Stick of rock

Posted by Graeme Lyons , Friday 18 January 2013 10:07

On the 9th January I met up with Sharon Pilkington and Tom Ottley to look at some of the rare bryophytes growing on the sandrocks at Eridge Rocks. It was an interesting day, I managed to see seven species I hadn't seen before (4156) including some quite scarce ones for this region. It was good to talk about the management of these often over-looked plants and to see that we are mostly getting it right too. Tom thought that the rocks were probably looking the best they had done in the last 50 years for this rare assemblage of tiny plants. A few tweaks that we could make include clearing brambles from some of the boulders and removing some of the lower branches from evergreen shrubs to let the dappled sunlight that these plants demand (direct sunlight or complete shade are a sure way to eradicate most of the species).
Here are a few of the species we saw. This first was perhaps the rarest of the mosses, Dicranum scottianum (we only saw three tiny plants) but I was particularly pleased with this shot. It is taken with the lens looking directly up the side of the sandrocks. It was an incredibly dull, overcast day which I think the Coolpix 4500 does well in.
This TINY liverwort is known Scapania umbrosa and was yet another species the bryologists were quite excited by. Nearby, this boulder, with a birch growing from it, was also a hot spot for a few scarce bryophytes.
Including this endearing little acrocarp (did I just say that). Tiny luminous-green sea urchins spring to mind. It's yet another species that can thrive on the sandrock, Campylopus fragilis.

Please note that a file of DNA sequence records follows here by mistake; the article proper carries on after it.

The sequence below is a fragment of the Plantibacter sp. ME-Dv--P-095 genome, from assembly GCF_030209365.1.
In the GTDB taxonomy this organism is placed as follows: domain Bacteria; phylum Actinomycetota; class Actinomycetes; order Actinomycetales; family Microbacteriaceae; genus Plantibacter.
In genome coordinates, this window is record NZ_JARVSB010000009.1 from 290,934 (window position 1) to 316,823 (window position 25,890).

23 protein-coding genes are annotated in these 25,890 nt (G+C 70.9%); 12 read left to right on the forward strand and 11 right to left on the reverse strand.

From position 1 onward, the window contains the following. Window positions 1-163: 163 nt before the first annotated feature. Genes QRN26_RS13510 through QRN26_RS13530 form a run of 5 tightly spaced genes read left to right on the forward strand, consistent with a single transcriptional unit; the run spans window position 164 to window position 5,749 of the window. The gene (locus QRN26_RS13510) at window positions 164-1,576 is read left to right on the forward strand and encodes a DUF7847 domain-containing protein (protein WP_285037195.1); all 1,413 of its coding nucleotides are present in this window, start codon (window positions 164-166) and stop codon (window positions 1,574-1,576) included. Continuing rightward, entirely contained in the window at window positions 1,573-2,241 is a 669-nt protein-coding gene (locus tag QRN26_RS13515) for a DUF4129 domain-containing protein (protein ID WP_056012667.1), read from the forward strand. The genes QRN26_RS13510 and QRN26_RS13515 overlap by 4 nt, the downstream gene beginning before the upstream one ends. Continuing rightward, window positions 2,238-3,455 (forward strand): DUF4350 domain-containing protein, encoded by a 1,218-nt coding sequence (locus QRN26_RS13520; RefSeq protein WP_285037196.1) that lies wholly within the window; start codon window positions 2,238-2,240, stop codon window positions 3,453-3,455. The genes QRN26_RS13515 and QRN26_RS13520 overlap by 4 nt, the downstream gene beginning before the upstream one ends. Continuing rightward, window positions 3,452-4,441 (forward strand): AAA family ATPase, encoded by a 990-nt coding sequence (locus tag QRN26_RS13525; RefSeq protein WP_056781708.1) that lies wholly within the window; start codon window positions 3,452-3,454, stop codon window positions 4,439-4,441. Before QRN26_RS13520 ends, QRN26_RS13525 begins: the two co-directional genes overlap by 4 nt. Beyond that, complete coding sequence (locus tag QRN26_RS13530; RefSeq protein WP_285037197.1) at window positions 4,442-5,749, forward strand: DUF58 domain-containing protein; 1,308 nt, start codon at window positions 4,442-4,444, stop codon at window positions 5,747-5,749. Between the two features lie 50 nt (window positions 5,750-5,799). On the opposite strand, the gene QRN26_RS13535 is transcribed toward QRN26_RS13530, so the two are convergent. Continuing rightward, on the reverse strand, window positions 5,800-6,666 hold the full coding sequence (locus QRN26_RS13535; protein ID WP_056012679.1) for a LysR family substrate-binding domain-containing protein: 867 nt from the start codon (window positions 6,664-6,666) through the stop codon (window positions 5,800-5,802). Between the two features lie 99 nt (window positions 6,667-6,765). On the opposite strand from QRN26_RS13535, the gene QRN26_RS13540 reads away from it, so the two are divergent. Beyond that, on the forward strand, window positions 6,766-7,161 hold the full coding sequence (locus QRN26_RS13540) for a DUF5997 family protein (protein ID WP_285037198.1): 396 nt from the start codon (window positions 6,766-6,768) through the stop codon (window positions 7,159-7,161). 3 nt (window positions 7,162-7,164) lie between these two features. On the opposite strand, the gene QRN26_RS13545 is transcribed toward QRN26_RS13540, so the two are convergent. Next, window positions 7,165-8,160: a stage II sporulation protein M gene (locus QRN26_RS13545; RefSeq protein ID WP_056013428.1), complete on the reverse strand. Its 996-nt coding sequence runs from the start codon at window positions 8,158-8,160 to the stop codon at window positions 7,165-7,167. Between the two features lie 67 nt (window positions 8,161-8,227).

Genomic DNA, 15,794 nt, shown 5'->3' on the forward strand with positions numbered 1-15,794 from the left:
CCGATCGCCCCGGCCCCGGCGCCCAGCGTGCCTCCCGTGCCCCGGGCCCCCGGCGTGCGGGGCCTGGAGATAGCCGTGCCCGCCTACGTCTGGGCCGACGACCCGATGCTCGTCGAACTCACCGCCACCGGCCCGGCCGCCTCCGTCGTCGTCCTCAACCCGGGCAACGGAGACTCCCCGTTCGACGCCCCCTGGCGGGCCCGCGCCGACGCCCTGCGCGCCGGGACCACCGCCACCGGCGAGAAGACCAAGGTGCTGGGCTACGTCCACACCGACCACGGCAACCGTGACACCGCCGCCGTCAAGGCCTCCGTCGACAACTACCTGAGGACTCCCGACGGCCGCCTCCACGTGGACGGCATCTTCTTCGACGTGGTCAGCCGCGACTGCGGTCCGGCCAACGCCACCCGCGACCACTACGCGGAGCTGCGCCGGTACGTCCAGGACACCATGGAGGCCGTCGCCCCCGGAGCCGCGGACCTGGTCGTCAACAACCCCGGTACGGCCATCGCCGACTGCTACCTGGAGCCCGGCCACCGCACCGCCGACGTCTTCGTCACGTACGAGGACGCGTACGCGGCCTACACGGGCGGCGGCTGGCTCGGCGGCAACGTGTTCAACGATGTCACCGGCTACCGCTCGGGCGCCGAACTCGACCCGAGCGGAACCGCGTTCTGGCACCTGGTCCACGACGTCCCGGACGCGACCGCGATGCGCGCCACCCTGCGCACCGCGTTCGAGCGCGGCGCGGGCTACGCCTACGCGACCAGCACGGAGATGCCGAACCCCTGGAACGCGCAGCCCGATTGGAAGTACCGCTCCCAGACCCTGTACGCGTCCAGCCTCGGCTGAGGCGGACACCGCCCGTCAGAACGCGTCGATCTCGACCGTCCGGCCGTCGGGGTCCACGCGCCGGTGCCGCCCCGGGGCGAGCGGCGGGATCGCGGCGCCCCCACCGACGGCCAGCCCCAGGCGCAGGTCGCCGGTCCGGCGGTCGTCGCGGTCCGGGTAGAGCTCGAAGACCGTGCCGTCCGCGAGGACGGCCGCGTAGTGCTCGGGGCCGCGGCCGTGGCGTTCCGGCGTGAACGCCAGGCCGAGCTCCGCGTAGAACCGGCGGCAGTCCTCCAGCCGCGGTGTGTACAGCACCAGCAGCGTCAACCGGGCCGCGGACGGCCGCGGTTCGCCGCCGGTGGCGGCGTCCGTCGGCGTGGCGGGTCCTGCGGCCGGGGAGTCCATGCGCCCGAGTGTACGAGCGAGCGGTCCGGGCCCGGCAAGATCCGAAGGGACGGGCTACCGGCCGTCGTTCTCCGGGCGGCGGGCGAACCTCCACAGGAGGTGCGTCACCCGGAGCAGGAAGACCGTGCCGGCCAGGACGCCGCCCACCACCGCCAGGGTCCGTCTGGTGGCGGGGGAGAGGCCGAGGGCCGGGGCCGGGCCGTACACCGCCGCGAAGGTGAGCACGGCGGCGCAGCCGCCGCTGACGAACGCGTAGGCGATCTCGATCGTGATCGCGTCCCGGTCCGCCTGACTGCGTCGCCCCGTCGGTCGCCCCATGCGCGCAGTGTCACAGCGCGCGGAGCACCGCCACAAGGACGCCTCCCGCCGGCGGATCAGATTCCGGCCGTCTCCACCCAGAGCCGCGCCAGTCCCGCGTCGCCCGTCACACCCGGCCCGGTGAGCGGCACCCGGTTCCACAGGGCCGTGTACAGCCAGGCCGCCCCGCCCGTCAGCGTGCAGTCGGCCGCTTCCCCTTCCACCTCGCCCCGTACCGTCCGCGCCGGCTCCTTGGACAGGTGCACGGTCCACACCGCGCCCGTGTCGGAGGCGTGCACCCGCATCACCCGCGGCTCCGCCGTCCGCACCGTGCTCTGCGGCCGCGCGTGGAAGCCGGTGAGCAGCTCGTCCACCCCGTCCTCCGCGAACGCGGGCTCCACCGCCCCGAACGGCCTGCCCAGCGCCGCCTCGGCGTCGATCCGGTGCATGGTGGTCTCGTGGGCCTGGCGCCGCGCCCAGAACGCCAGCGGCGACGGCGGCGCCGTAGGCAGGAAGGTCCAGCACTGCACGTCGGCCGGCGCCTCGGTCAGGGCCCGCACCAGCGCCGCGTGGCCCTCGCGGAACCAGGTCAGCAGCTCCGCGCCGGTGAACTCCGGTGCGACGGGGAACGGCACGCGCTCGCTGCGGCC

A phrase that kept popping up in the species accounts in the literature for these scarce species was 'hyper oceanic', essentially meaning of a far north-westerly distribution close to the Atlantic. In the Weald, we have many of these species, particularly on the sandrocks, but they are often very rare in the region (where they might be common in the north-west). It must be a specific set of climatic and substrate conditions that are provided here but it is something well worth holding on to. Without the appropriate management at Eridge we would certainly lose these plants to succession as Holly, Yew and Rhododendron cast their dense winter shade over the rocks. This is a great example of monitoring and management working hand in hand with the specialists feeding their knowledge and advice straight to us at the Trust in the field. If we want to hold on to rare and scarce species that have such specific requirements, we cannot rely on a 'one-size fits all' approach to their management and natural processes here would be damaging. Species-assemblage focused management is therefore vital if we are to maintain the more unusual plants and animals at Eridge. Small scale management like this is often referred to as 'gardening' by some conservationists these days. Call it what you like, I see it as exactly what is required to maintain a rare and precious assemblage and that's exactly why I have conservation written through me like a stick of rock!

Who wants to be an ecologist?

Posted by Graeme Lyons , Thursday 10 January 2013 09:12

Here we have Rosie, Becks and Helen sorting out their saltmarsh plants at Titchwell RSPB after seeing the impressive Dune Tiger Beetle Cicindela maritima there (thanks to Mark Gurney for the photos). But why are they there and what are they doing? Nine years ago I was there carrying out an NVC survey and seeing the same exciting species...